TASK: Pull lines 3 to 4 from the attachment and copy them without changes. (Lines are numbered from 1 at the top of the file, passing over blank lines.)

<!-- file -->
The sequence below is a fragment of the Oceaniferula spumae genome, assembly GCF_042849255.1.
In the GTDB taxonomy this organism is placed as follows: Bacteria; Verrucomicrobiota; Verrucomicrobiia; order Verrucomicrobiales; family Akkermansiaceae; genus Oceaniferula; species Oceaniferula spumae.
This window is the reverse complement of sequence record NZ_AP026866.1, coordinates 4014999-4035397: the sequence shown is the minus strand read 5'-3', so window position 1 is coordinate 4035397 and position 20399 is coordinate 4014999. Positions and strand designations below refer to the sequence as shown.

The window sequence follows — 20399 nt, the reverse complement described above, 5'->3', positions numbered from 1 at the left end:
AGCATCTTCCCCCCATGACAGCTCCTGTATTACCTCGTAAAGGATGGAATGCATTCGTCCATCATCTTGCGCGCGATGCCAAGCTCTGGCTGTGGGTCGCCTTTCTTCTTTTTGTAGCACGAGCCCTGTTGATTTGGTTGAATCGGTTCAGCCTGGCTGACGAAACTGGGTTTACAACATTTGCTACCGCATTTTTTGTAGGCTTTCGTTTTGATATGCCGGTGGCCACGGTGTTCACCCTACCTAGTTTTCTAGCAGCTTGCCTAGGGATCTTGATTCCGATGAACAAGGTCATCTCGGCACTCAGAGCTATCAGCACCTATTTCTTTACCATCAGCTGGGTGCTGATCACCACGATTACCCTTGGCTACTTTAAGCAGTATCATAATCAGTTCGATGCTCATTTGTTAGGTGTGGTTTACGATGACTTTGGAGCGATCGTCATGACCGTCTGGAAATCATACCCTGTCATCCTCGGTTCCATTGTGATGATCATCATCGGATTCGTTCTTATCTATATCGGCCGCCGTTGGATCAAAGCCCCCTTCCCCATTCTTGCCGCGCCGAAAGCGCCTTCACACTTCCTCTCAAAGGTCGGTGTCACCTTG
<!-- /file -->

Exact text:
This window is the reverse complement of sequence record NZ_AP026866.1, coordinates 4014999-4035397: the sequence shown is the minus strand read 5'-3', so window position 1 is coordinate 4035397 and position 20399 is coordinate 4014999. Positions and strand designations below refer to the sequence as shown.

The window sequence follows — 20399 nt, the reverse complement described above, 5'->3', positions numbered from 1 at the left end: